João Lourenço has become Angola’s first new president in 38 years. Dr Alex Vines of Chatham House explains why a stable DRC is a top priority for the new leader: A stable and predictable Congo is Luanda’s most important international objective.
After its August parliamentary elections, a new president will lead Angola for the first time since 1979. This is a watershed moment – change is very likely, including more focus on diversification of the economy and less presidential dominance in decision-making. There will also have to be some rethinking of foreign policy – most notably on Angola’s relationship with the Democratic Republic of Congo (DRC).
What happens in the DRC is a major, longstanding strategic concern for Angola – and Luanda invests more deeply in strategic thinking on Congo than most of its neighbours. On the DRC, Angola is an essential stakeholder and special envoys on Congo and the Great Lakes region, opposition politicians and Congolese officials regularly visit Luanda. Its roots go back to the liberation struggle for Angolan independence and Cold War politics – when the CIA and kleptocrat Mobutu Sese Seko of Zaire supported the campaign by the Angolan nationalist party, the FNLA, to capture Luanda. Mobutu’s power decayed following the end of the Cold War, and Angola joined with much of the region in supporting a rebel coalition that removed him from power in 1997.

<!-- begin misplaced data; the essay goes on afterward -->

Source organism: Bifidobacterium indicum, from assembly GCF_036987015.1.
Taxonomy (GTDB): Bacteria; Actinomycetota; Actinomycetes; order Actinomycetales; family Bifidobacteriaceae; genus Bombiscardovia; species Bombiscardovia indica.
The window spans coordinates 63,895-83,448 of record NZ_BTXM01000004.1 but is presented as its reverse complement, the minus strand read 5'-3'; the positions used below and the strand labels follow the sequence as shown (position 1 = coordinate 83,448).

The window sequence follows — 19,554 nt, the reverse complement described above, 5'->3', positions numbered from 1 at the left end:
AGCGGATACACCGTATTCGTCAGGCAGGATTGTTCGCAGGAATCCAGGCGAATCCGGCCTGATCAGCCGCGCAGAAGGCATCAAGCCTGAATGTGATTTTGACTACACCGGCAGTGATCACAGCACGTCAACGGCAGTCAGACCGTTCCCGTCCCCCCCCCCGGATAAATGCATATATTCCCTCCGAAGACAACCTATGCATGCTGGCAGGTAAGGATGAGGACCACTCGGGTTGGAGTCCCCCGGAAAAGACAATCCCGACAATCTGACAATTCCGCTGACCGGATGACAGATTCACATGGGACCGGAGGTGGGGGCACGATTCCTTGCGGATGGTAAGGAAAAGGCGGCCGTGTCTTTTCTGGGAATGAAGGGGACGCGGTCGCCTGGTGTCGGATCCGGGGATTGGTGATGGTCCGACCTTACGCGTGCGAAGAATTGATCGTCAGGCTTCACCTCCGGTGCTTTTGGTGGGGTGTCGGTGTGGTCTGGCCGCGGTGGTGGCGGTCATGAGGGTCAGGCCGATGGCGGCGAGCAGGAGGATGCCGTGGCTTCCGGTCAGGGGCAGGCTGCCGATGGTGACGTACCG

Angola again militarily intervened in the DRC in 1998, this time to protect the new, post-Mobutu administration, now facing a new Rwandan- and Ugandan-backed rebellion. Angola was concerned that if these rebels won power, they would give aid to the rebel UNITA movement in Angola but also concerned with protecting their sphere of influence against Rwandan encroachment.
Here, the Angolan military proved they could be a serious, disciplined force. They successfully surrounded Rwandan forces that were supporting a rebel advance on Kinshasa (and allowed them to withdraw with safe passage following US mediation). For a time, Angola was the de facto authority across southwestern Congo. Angola also provided vital support for Joseph Kabila, who assumed the presidency of the DRC following the assassination of his father in 2001. In 2006, Angolan troops flew into Kinshasa to help Kabila’s bodyguards defeat fighters loyal to ex-rebel Jean-Pierre Bemba.